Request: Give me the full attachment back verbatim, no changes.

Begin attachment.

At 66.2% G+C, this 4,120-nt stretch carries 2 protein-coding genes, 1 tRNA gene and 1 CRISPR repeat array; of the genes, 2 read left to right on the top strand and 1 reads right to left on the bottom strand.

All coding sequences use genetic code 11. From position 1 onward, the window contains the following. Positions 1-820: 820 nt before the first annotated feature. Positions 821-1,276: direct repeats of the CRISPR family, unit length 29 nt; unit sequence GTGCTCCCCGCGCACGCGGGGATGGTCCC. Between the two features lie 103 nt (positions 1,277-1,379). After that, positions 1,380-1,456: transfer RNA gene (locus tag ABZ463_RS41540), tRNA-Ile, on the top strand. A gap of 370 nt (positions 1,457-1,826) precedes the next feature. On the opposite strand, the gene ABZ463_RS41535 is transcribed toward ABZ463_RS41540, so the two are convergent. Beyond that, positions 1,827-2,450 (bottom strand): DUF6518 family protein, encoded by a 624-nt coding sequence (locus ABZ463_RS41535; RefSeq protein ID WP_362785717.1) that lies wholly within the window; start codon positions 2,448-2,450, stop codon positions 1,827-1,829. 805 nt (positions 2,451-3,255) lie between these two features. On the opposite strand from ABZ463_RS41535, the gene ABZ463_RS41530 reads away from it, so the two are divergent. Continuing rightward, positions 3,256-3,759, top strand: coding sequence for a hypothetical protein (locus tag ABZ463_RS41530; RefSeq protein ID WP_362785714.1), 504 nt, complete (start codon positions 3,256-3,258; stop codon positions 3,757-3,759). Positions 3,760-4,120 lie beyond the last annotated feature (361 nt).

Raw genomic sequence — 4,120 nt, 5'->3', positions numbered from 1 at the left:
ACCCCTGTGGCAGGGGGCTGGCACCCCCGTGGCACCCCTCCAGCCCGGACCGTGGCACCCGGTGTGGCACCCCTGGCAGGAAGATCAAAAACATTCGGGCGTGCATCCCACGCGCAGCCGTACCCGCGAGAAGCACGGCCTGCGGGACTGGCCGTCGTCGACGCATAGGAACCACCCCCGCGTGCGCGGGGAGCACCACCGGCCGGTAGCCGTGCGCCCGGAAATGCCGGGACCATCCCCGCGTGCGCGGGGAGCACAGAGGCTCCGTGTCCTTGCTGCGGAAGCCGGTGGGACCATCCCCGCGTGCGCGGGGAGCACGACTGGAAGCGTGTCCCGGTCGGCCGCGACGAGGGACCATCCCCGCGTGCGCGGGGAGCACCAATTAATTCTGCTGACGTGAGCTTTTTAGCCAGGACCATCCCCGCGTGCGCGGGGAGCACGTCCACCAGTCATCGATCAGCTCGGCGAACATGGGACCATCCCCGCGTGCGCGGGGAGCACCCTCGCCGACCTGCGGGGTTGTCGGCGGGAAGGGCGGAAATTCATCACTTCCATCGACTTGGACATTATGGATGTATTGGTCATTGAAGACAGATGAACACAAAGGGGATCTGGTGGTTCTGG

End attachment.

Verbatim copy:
At 66.2% G+C, this 4,120-nt stretch carries 2 protein-coding genes, 1 tRNA gene and 1 CRISPR repeat array; of the genes, 2 read left to right on the top strand and 1 reads right to left on the bottom strand.

All coding sequences use genetic code 11. From position 1 onward, the window contains the following. Positions 1-820: 820 nt before the first annotated feature. Positions 821-1,276: direct repeats of the CRISPR family, unit length 29 nt; unit sequence GTGCTCCCCGCGCACGCGGGGATGGTCCC. Between the two features lie 103 nt (positions 1,277-1,379). After that, positions 1,380-1,456: transfer RNA gene (locus tag ABZ463_RS41540), tRNA-Ile, on the top strand. A gap of 370 nt (positions 1,457-1,826) precedes the next feature. On the opposite strand, the gene ABZ463_RS41535 is transcribed toward ABZ463_RS41540, so the two are convergent. Beyond that, positions 1,827-2,450 (bottom strand): DUF6518 family protein, encoded by a 624-nt coding sequence (locus ABZ463_RS41535; RefSeq protein ID WP_362785717.1) that lies wholly within the window; start codon positions 2,448-2,450, stop codon positions 1,827-1,829. 805 nt (positions 2,451-3,255) lie between these two features. On the opposite strand from ABZ463_RS41535, the gene ABZ463_RS41530 reads away from it, so the two are divergent. Continuing rightward, positions 3,256-3,759, top strand: coding sequence for a hypothetical protein (locus tag ABZ463_RS41530; RefSeq protein ID WP_362785714.1), 504 nt, complete (start codon positions 3,256-3,258; stop codon positions 3,757-3,759). Positions 3,760-4,120 lie beyond the last annotated feature (361 nt).

Raw genomic sequence — 4,120 nt, 5'->3', positions numbered from 1 at the left:
ACCCCTGTGGCAGGGGGCTGGCACCCCCGTGGCACCCCTCCAGCCCGGACCGTGGCACCCGGTGTGGCACCCCTGGCAGGAAGATCAAAAACATTCGGGCGTGCATCCCACGCGCAGCCGTACCCGCGAGAAGCACGGCCTGCGGGACTGGCCGTCGTCGACGCATAGGAACCACCCCCGCGTGCGCGGGGAGCACCACCGGCCGGTAGCCGTGCGCCCGGAAATGCCGGGACCATCCCCGCGTGCGCGGGGAGCACAGAGGCTCCGTGTCCTTGCTGCGGAAGCCGGTGGGACCATCCCCGCGTGCGCGGGGAGCACGACTGGAAGCGTGTCCCGGTCGGCCGCGACGAGGGACCATCCCCGCGTGCGCGGGGAGCACCAATTAATTCTGCTGACGTGAGCTTTTTAGCCAGGACCATCCCCGCGTGCGCGGGGAGCACGTCCACCAGTCATCGATCAGCTCGGCGAACATGGGACCATCCCCGCGTGCGCGGGGAGCACCCTCGCCGACCTGCGGGGTTGTCGGCGGGAAGGGCGGAAATTCATCACTTCCATCGACTTGGACATTATGGATGTATTGGTCATTGAAGACAGATGAACACAAAGGGGATCTGGTGGTTCTGG